Pagination and SEO

Table of Contents

Pagination is something that seems simple off the bat, but the deeper you look, there are issues that can impact your SEO.

Almost every website has pagination in place for things like product category pages, blogs, and archives (Let’s hope that it’s not the case for a single article…)

But it’s something that many website visitors interact with on a daily basis.

For something as simple as this, it may seem surprising that pagination could cause website issues.

In this guide, we’ll walk through what exactly it is, and what you should look out for when you analyze your site’s pagination.

What is Pagination?

Pagination (or paging) is the division of pages on a website, normally represented with numbers on the bottom of a page.

Pagination example

Think of pagination as internal links on your website, providing users and web crawlers a pathway to content on your website (outside of the other links placed in the primary navigation, footer, body, etc.)

SEO Best Practices for Pagination

Be Cognizant of Pagination Tunnels (Pagination Design)

This SEO best practice is number one, mostly because it was the first pagination article that opened my eyes to the power of cleaning up your paging. Shoutout to this post on pagination tunnels by Matthew Henry at Portent!

Crawl tree showing a pagination tunnel for a series of paginated pages with a “next” and “previous” option.
Source: https://www.portent.com/blog/seo/pagination-tunnels-experiment-click-depth.htm

In their study, they took a look at various pagination setups to see which would be the most optimal to make sure pages weren’t too many clicks. They walked through various pagination designs that could cut down the depth of older pages in an archive.

As a reminder, internal links and click depth are indicators of which pages hold more importance, when looked at by search engines. With this in mind, you could imagine the amount of clicks it would take to get to a piece of content on paginated page 100 without a shortcut there.

When you are looking at your pagination design, consider how users and search engines will be able to navigate between paginated pages. In some instances, having different step points and “first”/”last” options will help cut down page depth.

Also, be sure to put the user experience and accessibility first, when thinking of this design. A confusing pagination design may deter users, although it improves your click depth which is counterproductive.

Make Sure Pagination Exists (Infinite Scrolling)

Infinite scrolling is one of those technology trends that improve metrics like time on site and pageviews, but oftentimes is setup incorrectly.

When search engines like Google crawl a web page, they do not scroll. Because of this, if there isn’t a fallback when infinite scrolling isn’t setup, or when JavaScript is disabled, content will not be discovered.

Best practice for those of you who love to keep our fingers on the scroll wheel, is to have paginated pages setup. In addition to that, be sure each of those sections that load up in the infinite scroll have their own paginated page and don’t overlap.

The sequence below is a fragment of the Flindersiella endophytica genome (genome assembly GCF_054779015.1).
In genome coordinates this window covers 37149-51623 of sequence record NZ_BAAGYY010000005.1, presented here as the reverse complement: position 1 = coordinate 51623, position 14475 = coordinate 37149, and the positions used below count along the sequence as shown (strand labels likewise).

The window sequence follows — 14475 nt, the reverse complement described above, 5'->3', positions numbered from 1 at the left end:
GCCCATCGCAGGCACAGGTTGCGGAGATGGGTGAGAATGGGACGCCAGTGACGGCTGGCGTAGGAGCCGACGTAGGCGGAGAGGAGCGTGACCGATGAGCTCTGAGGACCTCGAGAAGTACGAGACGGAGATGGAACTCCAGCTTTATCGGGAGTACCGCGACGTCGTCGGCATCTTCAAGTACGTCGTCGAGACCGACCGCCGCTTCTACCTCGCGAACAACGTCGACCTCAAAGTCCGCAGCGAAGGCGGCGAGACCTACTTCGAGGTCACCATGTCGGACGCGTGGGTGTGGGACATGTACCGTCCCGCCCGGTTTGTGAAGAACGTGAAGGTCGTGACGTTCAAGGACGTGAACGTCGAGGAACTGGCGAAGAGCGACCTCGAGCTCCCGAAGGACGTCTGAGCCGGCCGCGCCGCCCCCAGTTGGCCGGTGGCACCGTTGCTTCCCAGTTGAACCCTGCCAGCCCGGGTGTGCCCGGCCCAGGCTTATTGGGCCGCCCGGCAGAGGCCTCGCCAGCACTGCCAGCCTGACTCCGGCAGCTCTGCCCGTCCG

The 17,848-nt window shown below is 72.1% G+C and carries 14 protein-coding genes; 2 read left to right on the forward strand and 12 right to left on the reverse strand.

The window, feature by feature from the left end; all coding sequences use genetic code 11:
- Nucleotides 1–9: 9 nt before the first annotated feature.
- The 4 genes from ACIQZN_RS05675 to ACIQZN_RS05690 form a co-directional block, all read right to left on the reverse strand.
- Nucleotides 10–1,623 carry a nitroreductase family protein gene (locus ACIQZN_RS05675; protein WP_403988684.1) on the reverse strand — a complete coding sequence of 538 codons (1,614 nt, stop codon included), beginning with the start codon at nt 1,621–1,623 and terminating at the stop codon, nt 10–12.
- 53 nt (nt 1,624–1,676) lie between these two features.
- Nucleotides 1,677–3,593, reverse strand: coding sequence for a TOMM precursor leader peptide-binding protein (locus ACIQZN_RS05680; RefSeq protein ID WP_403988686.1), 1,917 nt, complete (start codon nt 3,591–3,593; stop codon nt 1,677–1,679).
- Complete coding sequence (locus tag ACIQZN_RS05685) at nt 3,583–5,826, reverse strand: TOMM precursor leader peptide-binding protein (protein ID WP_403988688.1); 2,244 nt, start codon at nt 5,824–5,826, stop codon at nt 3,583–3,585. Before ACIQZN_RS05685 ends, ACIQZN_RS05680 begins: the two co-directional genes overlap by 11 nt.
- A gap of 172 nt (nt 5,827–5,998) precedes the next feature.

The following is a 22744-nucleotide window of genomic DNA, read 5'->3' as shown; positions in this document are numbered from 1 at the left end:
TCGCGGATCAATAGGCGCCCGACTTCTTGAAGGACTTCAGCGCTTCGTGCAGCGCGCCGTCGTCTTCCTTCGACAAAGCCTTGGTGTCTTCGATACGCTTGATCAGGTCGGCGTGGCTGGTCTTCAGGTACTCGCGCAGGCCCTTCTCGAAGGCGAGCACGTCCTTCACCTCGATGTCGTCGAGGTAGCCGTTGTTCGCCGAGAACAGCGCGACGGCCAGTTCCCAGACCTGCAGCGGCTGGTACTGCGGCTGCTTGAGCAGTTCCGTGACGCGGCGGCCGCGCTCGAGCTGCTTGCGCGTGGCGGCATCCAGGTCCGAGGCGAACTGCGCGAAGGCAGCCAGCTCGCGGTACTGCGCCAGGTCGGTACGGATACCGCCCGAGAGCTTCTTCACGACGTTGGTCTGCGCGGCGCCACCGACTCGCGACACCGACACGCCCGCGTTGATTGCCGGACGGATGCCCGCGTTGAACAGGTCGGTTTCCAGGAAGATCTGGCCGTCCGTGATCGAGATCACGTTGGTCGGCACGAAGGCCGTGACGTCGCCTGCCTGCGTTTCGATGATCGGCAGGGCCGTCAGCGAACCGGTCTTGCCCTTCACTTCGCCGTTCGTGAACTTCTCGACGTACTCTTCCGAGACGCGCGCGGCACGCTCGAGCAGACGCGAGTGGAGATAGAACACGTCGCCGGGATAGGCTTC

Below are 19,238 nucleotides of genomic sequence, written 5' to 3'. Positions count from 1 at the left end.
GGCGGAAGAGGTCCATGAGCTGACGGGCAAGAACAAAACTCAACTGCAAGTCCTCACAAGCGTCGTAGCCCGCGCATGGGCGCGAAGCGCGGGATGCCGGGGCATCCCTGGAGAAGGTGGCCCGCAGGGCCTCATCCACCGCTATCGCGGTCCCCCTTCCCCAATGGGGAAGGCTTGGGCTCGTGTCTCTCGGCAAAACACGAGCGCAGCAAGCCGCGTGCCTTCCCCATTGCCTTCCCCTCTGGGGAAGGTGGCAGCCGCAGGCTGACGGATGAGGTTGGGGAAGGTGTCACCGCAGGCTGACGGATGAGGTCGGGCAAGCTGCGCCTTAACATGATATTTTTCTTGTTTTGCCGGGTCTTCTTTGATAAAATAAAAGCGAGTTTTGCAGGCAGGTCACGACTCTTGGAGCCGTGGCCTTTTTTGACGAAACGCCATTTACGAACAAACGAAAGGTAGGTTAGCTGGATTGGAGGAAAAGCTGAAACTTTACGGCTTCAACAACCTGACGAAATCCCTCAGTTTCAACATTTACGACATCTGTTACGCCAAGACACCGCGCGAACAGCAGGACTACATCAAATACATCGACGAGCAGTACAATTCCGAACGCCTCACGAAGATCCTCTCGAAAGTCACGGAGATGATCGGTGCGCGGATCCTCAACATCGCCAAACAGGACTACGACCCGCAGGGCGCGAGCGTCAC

Here is some documentation from Google on how to set that up in detail: Infinite scroll search-friendly recommendations

Allow Indexing

A mistake that some people make when setting meta robots directives on their site is noindexing paginated pages. In some cases this may be fine, like for tag pages that are auto-generated and have endless pagination.

But for paginated pages like product categories and blog archives, these should be indexed.

The reason for this is because Google will eventually treat long-term noindexed pages as a nofollow. This means that the links on those pages won’t be considered when crawled.

On another note, make sure you don’t set a nofollow on paginated pages as well.

Set Self-Referencing Canonicals

Another smaller mistake some make is setting a canonical from the paginated pages to the first paginated page. Concerns of duplicate content come up, which prompts webmasters to set this.

Because each of these paginated pages should have a different set of products or pieces of content, a self-referencing canonical is the correct choice.

Use Rel Prev and Next

Last on the list because it’s not used by Google anymore officially. But including it since there are other search engines that exist.

When you have pagination setup, it’s best practice to have a rel=prev/next links to indicate a connection of paginated pages.

An example of these pagination attributes placed in the head of your page if you are currently on page three:

<link rel="prev" href="https://example.com/blog/page/2/"/>
<link rel="next" href="https://example.com/blog/page/4/"/>

Key Takeaways

Pagination could be the only gateway to some pages to ensure they aren’t orphaned (let’s hope that’s not the case for all your content!) Making sure you are following the paginated best practices we’ve lined out is important for the discovery and reach for the content on your site. Get these things squared away then you and Google will be on the same page.

  • Definition of Pagination: The division of documents on a site.
  • Consider pagination design (“First”, “Last”, “Next”, numbers, etc.)
  • Index those paginated pages.
  • Set self-referencing canonicals are the right choice on those paginated pages.
  • Use rel=prev/next if you can without too much effort.

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